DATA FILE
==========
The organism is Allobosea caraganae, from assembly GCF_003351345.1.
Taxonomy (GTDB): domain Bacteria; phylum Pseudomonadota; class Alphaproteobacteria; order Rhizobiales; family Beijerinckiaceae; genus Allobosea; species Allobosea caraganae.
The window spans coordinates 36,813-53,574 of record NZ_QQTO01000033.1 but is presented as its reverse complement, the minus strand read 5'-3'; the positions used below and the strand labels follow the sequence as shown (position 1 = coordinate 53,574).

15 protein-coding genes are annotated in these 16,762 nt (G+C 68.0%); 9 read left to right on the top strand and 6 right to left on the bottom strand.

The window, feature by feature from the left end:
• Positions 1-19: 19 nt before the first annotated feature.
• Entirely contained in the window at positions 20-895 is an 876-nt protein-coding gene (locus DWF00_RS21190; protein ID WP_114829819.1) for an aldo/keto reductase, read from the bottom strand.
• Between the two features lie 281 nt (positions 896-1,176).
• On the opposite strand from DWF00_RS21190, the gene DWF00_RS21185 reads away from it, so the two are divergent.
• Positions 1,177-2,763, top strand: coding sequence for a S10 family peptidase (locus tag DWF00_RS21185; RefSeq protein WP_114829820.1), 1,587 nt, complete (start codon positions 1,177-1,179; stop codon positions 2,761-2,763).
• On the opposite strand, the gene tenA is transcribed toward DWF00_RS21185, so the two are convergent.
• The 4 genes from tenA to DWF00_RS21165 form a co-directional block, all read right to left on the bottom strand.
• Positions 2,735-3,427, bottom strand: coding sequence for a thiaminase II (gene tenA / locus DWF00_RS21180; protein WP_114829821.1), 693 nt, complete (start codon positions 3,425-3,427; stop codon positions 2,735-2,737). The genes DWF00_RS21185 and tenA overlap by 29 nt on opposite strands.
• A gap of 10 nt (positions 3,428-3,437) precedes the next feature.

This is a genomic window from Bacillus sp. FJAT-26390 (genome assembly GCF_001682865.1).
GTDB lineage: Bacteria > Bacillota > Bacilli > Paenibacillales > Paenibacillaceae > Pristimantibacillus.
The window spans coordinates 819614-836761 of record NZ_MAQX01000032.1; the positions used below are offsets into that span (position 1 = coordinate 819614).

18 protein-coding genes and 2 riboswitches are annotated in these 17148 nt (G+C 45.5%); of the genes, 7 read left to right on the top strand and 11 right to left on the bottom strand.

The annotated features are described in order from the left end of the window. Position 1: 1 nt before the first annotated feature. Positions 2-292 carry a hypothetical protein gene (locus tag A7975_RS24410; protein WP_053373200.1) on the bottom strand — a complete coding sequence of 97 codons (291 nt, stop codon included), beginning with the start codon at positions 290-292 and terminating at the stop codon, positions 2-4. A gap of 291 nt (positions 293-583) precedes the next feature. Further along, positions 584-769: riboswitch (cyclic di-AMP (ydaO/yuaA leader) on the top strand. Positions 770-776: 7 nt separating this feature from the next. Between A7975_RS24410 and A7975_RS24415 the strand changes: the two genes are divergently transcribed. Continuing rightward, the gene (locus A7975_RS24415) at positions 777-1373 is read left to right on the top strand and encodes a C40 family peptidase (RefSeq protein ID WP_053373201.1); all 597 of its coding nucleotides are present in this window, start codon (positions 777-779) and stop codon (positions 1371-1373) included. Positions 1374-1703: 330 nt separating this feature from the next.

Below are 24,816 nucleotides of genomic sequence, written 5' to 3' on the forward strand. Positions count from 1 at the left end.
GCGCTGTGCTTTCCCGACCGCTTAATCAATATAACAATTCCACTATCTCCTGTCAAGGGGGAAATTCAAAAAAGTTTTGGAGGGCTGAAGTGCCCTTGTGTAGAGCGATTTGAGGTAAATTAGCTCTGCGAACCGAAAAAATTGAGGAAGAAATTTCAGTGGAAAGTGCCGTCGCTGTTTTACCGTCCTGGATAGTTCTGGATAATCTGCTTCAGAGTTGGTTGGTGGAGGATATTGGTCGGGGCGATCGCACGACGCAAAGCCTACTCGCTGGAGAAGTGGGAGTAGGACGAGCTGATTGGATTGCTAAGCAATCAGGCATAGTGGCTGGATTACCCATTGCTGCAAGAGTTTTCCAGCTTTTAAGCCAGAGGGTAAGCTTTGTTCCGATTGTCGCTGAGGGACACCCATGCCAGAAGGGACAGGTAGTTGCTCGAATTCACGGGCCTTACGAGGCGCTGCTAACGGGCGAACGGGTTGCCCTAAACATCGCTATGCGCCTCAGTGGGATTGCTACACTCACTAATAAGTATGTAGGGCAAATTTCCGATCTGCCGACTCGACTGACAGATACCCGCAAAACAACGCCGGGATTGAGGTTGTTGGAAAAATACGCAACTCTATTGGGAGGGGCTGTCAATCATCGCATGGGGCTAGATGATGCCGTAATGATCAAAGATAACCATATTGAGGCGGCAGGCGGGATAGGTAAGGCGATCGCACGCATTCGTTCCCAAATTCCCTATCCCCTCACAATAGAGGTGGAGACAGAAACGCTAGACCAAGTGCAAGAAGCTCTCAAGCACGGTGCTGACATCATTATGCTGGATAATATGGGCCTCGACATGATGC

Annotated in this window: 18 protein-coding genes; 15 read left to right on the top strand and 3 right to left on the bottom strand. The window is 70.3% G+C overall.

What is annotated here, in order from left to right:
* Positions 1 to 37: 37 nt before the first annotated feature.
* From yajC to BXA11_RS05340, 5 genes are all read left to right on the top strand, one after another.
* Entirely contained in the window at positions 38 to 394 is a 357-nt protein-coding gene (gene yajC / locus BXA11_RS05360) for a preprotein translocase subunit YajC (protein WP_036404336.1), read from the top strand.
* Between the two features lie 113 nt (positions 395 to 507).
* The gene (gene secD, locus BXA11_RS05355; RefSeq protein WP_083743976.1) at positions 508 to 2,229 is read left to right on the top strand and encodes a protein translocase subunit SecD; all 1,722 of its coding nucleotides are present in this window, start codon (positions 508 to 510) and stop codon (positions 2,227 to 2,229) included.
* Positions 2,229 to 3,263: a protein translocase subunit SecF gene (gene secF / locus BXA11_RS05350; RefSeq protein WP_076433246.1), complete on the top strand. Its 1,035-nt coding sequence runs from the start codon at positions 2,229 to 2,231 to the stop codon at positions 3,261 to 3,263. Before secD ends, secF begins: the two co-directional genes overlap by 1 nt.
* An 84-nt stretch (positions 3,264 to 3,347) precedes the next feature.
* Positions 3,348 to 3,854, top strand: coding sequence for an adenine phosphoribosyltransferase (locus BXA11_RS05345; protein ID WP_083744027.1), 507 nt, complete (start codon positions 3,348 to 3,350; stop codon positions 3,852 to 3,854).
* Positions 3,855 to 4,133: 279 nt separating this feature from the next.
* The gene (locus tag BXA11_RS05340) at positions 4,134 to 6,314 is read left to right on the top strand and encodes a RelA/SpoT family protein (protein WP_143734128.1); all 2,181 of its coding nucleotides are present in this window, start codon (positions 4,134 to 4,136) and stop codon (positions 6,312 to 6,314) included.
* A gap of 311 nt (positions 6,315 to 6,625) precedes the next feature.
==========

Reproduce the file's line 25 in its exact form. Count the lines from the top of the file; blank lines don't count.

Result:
* From yajC to BXA11_RS05340, 5 genes are all read left to right on the top strand, one after another.